The Federation of Somali Trade Unions (FESTU) in partnership with the International Labour Organisation (ILO) concluded a 2-day national capacity building workshop on role of international labour standards on development with particular emphasis on ILO’s fundamental conventions on freedom of association and collective bargaining.
With the support of ILO’s Bureau for Workers’ Activities (ACTRAV) Norway Project, entitled “Trade Unions for Social Justice”, the national workshop was held at Sheraton Hotel in Djibouti on 8-9 April 2015, with attendance of fifteen (15) trade union leaders and activists from 10 sectoral trade unions affiliated with FESTU. Trade union representatives came from Somalia’s main towns namely Mogadishu, Baidoa, Beledweyne, Jowhar, Bossasso, Kismayo, Galkayo and Garowe.
During the 2 days capacity building activity, the workshop covered overview of the International Labour Organization and its international labour standards system; ILO fundamental Conventions on freedom of association and collective bargaining; national situation and labour law on freedom of association and collective bargaining; major issues and challenges for the national application of freedom of association and collective bargaining standards and principles; different situations in Somali regions on enjoyment of freedom of association; and ways and means to improve the current national situation.
Mr Ahmed Osman Said, President of FESTU, welcomed all participants and briefly introduced the workshop. He stated that the aim of the workshop is to strengthen Somali trade unions’ understanding of the content and scope of international standards and principles on freedom of association and collective bargaining, thereby generating a national trade union consciousness and response on the key issues and challenges relating to their promotion and application at the national level as well as on strategies to address them.
Introductory remarks were given by Mr Omar Faruk Osman, General Secretary of FESTU, by expressing his appreciation for the ILO-ACTRAV in supporting workshop on this timely and important topic, and for the opportunity for Somali trade unions and their leaders to come together to discuss freedom of association and the right to collectively bargain, which is a fundamental human right exercisable at the workplace and in labour unions. He mentioned that freedom of association and collective bargaining are the basis of fundamental and democratic rights of Somali workers, and there will be no social peace and development without these democratic rights. This in his view made freedom of association and collective bargaining part and parcel of democratic labour market governance.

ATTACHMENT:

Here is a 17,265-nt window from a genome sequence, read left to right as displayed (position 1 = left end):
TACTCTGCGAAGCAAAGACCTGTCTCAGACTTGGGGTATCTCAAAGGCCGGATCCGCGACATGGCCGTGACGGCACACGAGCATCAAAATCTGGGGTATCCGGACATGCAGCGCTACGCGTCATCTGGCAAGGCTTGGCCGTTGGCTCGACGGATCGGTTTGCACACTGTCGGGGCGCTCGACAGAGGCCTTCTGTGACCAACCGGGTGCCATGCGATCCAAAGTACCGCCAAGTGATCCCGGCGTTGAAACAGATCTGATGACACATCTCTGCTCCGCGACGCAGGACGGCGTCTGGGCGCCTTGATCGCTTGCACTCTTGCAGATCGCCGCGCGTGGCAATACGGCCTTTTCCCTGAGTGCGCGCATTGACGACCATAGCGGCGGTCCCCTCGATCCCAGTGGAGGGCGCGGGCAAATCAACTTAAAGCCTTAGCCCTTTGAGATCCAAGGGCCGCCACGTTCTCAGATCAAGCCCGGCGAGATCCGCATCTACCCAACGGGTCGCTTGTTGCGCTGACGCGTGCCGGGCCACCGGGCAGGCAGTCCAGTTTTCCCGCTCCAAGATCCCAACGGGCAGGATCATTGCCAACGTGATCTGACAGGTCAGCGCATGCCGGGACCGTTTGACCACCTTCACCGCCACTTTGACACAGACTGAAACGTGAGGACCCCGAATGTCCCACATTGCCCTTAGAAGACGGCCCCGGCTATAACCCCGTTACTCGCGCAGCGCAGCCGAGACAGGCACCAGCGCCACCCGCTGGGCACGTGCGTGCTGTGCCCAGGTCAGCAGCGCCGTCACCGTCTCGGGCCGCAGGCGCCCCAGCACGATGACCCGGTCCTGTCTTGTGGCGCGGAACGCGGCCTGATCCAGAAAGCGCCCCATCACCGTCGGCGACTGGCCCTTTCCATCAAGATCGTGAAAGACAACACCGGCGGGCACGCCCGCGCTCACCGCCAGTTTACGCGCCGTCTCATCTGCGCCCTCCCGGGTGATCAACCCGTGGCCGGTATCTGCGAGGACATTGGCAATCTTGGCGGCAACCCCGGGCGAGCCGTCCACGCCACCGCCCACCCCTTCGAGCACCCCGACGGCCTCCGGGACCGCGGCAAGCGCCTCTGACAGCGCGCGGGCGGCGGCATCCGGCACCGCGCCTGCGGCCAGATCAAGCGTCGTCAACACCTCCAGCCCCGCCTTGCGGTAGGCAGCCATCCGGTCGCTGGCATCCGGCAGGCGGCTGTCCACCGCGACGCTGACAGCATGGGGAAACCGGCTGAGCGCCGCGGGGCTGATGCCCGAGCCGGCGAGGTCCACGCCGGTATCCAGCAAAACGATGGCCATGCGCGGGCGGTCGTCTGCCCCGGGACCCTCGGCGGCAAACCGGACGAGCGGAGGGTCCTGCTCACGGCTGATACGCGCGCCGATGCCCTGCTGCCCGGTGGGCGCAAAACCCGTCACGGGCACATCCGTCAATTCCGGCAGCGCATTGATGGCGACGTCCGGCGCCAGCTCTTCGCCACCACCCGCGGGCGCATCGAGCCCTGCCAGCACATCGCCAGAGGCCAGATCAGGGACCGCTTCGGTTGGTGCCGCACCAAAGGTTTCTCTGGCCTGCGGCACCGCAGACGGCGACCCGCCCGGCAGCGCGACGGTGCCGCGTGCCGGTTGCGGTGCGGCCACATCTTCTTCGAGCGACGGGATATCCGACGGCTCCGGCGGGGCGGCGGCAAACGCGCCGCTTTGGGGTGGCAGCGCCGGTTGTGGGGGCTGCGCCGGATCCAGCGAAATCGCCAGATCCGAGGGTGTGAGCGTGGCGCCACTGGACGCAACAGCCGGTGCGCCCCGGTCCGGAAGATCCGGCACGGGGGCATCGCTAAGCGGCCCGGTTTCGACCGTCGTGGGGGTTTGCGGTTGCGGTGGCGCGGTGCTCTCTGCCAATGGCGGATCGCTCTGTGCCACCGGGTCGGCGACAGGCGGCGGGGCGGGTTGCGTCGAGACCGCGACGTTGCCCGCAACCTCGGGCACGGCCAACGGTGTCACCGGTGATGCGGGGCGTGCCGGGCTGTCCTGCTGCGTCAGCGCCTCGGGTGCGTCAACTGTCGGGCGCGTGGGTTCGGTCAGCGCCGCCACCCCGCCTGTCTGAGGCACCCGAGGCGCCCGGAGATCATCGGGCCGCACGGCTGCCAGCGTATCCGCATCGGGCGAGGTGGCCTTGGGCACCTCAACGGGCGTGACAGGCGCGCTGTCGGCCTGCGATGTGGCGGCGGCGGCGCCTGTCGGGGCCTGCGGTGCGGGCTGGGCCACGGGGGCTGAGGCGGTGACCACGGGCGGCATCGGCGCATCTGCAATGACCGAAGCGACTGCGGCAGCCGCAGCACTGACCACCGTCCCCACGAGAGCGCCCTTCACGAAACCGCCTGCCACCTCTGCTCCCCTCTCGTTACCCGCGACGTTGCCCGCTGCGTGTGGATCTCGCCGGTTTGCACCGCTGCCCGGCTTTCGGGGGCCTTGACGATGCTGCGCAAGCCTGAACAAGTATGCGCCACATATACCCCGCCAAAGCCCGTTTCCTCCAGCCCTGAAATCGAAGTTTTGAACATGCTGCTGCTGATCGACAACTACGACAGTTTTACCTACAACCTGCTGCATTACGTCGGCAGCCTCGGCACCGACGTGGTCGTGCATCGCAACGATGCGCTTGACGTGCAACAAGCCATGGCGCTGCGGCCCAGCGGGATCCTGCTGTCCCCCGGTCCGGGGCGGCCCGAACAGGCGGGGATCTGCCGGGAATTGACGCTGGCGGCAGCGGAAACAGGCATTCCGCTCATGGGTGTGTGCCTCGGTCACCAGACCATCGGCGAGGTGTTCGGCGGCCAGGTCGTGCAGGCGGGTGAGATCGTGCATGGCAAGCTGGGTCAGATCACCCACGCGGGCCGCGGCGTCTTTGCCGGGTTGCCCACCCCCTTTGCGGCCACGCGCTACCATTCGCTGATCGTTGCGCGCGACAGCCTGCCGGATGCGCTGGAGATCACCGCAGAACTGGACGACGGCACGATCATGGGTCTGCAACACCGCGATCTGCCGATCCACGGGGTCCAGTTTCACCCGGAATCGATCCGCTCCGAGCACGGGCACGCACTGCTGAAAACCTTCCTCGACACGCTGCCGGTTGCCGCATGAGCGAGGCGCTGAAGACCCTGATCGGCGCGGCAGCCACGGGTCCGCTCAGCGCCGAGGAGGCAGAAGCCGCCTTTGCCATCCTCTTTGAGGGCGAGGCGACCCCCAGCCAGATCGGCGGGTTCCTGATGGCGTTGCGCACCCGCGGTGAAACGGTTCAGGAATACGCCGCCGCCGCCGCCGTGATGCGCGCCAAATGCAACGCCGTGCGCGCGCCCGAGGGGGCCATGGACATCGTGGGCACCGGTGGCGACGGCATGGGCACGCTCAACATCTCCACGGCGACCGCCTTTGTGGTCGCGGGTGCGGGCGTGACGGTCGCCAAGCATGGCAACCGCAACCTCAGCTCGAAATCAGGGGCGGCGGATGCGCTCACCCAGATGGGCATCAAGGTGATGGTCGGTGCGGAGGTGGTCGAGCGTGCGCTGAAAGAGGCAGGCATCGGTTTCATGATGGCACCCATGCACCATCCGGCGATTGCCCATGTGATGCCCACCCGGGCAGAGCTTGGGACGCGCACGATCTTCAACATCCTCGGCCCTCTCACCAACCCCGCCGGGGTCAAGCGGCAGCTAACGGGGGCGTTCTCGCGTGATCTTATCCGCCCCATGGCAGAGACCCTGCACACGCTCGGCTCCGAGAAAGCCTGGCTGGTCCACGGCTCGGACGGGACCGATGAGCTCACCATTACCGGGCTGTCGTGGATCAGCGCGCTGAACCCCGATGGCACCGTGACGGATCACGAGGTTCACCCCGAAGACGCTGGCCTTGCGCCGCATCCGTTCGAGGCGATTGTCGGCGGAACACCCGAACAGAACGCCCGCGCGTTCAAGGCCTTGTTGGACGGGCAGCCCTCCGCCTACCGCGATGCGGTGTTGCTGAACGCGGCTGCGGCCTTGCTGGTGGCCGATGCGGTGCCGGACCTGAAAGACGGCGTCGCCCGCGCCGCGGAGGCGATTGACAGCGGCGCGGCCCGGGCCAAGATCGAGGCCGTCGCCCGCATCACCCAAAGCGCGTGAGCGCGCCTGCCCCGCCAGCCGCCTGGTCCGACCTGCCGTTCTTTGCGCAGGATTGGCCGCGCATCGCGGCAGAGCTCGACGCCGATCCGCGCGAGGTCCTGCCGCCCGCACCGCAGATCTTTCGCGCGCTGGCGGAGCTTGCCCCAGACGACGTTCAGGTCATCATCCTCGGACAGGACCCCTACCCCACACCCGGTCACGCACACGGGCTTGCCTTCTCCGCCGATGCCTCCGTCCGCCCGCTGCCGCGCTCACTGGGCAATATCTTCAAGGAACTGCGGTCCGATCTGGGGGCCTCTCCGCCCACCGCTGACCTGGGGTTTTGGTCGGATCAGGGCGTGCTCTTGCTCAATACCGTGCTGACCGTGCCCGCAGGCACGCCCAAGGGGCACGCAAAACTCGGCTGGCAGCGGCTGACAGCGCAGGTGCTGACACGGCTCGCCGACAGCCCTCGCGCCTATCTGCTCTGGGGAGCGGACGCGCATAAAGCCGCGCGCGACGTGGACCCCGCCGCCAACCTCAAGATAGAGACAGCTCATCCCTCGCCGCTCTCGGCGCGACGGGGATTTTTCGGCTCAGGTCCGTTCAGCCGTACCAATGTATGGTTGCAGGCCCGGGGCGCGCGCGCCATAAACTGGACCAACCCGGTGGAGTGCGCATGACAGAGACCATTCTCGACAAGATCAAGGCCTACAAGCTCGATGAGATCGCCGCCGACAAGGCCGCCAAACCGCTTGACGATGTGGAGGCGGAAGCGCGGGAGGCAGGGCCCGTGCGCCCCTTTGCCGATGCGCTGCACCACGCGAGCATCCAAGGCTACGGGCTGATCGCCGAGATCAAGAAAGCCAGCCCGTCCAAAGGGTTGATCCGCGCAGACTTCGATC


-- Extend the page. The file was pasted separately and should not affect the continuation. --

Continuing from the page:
Dr Mohammed Mwamadzingo, Africa Regional Desk Office of ILO-ACTRAV, gave an overview of the project and what the workshop intended to achieve. He stated that Freedom of Association is the cornerstone of the ILO’s approach to decent work and national development. He highlighted the importance of freedom of association, as a fundamental right that is an enabling mechanism with the potential to foster and support economic and social development. He noted that the workshop is a confirmation of ILO’s support to FESTU in its efforts to promote and protect fundamental principles and rights at work, including the principles of freedom of association and collective bargaining.
H.E. Abdi Hussein Ahmed, Minister of Labour & Administrative Reform of Republic of Djibouti, officially opened the workshop by expressing his sincere appreciation to the ILO for supporting FESTU leaders workshop, as a means of educating Somali trade union leaders the importance of freedom of association and collective bargaining at the workplace. He specified Djibouti government’s decision to provide space and support for Somali trade unions to be capacitated and educated in Djibouti. The Minister noted that freedom of association and collective bargaining play a significant role in improving terms and conditions of employment.
The Minister of Labour & Administrative Reform added that negotiations and round table discussions are the best options to address workplace disputes between trade unions and employers. He said that some of the challenges for effective social dialogue and negotiations are lack of capacity and expertise of social partners; weak cooperation and partnership and also resource constraints.
Somalia is a Member of the ILO and has ratified the two ILO fundamental Conventions concerning freedom of association and collective bargaining, i.e. Conventions Nos. 87 and 98 on 20 March 2014, following rigorous ratification campaign by FESTU.